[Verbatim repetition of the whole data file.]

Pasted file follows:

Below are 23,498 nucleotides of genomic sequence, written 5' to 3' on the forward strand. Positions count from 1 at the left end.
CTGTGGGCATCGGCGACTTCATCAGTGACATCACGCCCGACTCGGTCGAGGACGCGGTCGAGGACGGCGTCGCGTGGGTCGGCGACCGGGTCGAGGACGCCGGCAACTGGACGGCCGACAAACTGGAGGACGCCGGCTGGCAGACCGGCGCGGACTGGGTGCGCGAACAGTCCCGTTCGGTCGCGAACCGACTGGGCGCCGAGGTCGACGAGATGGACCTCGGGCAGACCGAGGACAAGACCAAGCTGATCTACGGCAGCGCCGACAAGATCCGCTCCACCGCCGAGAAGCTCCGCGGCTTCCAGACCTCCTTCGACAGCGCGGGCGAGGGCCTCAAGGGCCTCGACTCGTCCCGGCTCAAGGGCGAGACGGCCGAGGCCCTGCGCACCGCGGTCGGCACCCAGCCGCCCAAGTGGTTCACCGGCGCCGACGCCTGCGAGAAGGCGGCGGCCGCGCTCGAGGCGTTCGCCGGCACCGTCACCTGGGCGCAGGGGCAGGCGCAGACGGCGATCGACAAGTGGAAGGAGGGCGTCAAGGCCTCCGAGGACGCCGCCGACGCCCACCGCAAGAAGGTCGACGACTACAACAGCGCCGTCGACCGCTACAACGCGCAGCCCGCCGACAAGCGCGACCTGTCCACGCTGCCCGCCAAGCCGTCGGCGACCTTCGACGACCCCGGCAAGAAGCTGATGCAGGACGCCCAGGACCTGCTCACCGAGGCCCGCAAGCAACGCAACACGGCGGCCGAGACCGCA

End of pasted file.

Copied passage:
Below are 23,498 nucleotides of genomic sequence, written 5' to 3' on the forward strand. Positions count from 1 at the left end.
CTGTGGGCATCGGCGACTTCATCAGTGACATCACGCCCGACTCGGTCGAGGACGCGGTCGAGGACGGCGTCGCGTGGGTCGGCGACCGGGTCGAGGACGCCGGCAACTGGACGGCCGACAAACTGGAGGACGCCGGCTGGCAGACCGGCGCGGACTGGGTGCGCGAACAGTCCCGTTCGGTCGCGAACCGACTGGGCGCCGAGGTCGACGAGATGGACCTCGGGCAGACCGAGGACAAGACCAAGCTGATCTACGGCAGCGCCGACAAGATCCGCTCCACCGCCGAGAAGCTCCGCGGCTTCCAGACCTCCTTCGACAGCGCGGGCGAGGGCCTCAAGGGCCTCGACTCGTCCCGGCTCAAGGGCGAGACGGCCGAGGCCCTGCGCACCGCGGTCGGCACCCAGCCGCCCAAGTGGTTCACCGGCGCCGACGCCTGCGAGAAGGCGGCGGCCGCGCTCGAGGCGTTCGCCGGCACCGTCACCTGGGCGCAGGGGCAGGCGCAGACGGCGATCGACAAGTGGAAGGAGGGCGTCAAGGCCTCCGAGGACGCCGCCGACGCCCACCGCAAGAAGGTCGACGACTACAACAGCGCCGTCGACCGCTACAACGCGCAGCCCGCCGACAAGCGCGACCTGTCCACGCTGCCCGCCAAGCCGTCGGCGACCTTCGACGACCCCGGCAAGAAGCTGATGCAGGACGCCCAGGACCTGCTCACCGAGGCCCGCAAGCAACGCAACACGGCGGCCGAGACCGCA